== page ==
A shared commitment to supporting teaching and learning, regular communication, and a love of puzzles helped the UW School of Medicine (SoM) overcome an obstacle in adopting the Canvas learning management system.
A Unique Case
For several years now, the SoM has used Catalyst CommonView and Gradebook to publish their online content for 180-200 courses annually. Although CommonView has been a reliable way for SoM to provide course materials online, the growing use of Canvas at UW led the SoM to start exploring how Canvas could address its needs more comprehensively. This spring, assisted in part by collaboration with the Academic & Collaborative Applications group in UW-IT, the SoM decided to adopt Canvas, and will begin using it August 2014.
Michael Campion, Director of Academic & Learning Technologies at the SoM, notes that the greatest benefit of moving to Canvas is the increase in opportunities to support teaching and learning at the SoM. In addition, Canvas allows automatic provisioning of courses, which reduces the administrative work required to make online course materials available. The SoM’s Academic & Learning Technologies (ALT) team currently builds course websites for instructors and supports roughly 60 courses every term.
Although Canvas offered several good reasons for adoption, the LMS also presented multiple challenges for the SoM, whose academic calendar and greater population of remote students differ from the rest of the UW system. Canvas, as implemented at the UW, follows a quarter system; the SoM does not. SoM courses are combined and overlap with courses that are taught in the WWAMI region (Wyoming, Washington, Alaska, Montana, Idaho).
New Canvas Features
Two recent developments in Canvas made adoption easier to envision: 1) The integration of UW Groups in Canvas, and 2) the creation of a one-click method for downloading CommonView content to a format suitable for migrating to Canvas. Using this method, instructors or departmental support staff can migrate rich content, images and links from CommonView to Canvas.
Researching Ways to Move From CommonView
Prior to these developments, Bill Hill and his colleagues on the ALT team--Michael Campion, Jason Reep, Phaedra Allen, and Miriam Williams--had been exploring ways to move content from Catalyst CommonView. The inventory of course content is significant, including material that has been taught and revised in CommonView over five years. Naturally, the team wanted to find an efficient method, one that wouldn’t require them to completely rebuild courses or slog through a tedious marathon of copying and pasting.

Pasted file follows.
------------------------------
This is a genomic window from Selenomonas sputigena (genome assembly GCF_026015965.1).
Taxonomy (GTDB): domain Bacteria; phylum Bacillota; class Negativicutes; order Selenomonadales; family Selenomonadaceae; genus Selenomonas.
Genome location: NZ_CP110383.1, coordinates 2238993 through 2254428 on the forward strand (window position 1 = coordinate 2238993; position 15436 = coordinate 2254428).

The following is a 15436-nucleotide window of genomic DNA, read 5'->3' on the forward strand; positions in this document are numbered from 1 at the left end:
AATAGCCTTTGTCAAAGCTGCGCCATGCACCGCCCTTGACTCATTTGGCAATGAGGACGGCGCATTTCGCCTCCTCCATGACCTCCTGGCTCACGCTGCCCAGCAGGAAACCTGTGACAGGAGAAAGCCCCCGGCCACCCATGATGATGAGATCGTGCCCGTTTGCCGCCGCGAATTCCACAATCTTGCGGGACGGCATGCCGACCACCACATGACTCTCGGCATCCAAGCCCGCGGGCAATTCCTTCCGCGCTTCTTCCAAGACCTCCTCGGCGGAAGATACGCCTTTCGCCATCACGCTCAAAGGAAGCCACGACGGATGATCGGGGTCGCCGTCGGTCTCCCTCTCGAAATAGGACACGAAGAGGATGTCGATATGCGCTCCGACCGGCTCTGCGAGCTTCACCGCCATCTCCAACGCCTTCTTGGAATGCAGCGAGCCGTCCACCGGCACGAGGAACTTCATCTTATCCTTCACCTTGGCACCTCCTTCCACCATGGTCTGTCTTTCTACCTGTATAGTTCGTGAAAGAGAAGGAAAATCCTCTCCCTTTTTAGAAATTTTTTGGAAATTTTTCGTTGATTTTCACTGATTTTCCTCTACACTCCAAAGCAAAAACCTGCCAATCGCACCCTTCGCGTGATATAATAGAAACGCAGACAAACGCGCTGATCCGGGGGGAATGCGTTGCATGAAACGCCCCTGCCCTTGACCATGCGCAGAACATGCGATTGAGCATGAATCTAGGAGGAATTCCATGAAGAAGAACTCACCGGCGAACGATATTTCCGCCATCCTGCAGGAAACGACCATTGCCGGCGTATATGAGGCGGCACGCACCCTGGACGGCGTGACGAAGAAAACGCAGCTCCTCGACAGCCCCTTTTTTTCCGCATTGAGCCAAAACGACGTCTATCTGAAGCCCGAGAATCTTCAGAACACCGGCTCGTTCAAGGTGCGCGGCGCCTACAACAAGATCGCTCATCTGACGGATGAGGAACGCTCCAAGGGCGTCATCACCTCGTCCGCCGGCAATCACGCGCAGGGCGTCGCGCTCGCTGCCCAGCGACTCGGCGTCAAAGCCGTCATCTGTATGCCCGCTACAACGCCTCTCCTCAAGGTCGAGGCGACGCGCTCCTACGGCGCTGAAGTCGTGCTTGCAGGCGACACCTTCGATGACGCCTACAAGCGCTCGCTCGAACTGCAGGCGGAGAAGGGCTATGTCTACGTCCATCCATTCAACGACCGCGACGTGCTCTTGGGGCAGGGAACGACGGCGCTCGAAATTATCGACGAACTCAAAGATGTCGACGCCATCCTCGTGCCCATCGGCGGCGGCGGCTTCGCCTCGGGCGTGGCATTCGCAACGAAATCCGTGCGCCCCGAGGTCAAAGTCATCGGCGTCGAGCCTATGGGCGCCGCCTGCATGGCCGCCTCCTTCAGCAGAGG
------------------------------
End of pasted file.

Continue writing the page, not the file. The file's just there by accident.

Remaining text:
Having worked at the School of Nursing, where he helped to support the move from the Moodle LMS to Canvas, Bill knew that it was technically possible to import content into Canvas from another LMS. CommonView already had an export function that downloads content into two folders, one with files, one with HTML content. So the question for Bill was, could he work with the HTML content so that it would be recognized as wiki pages and stored as such?
The first step was to export a Canvas course to see what the export would look like, then convert the CommonView output to resemble Canvas output. By his own admission, Bill is not a developer, and says he was lucky that the process required him to work with “only” XML and HTML. He described the trial-and-error process as fun: “It was a lot like working a puzzle.”
Collaboration with UW-IT
Around the same time, members of the Academic & Collaborative Applications group in UW-IT began meeting with members of the ALT team to talk about possible migration solutions. Sharing their progress with one another, the teams were able to collaborate to come up with an elegant solution in about two weeks. Jim Laney, a developer in ACA, improved upon Bill’s approach by creating a method that generated a unique serial number for each page, and preserved manually created links to files.
Laney’s approach essentially automated all the hands-on work that Bill had been doing, and gave users a one-click process to export content from CommonView. Bill adds, “Jim’s method halves the time for migrating each course. It’s more streamlined – you’re not handling files as much, or copying and pasting – which reduces the opportunity for introducing human error.” Campion said ACA’s support through the process was “truly impressive.”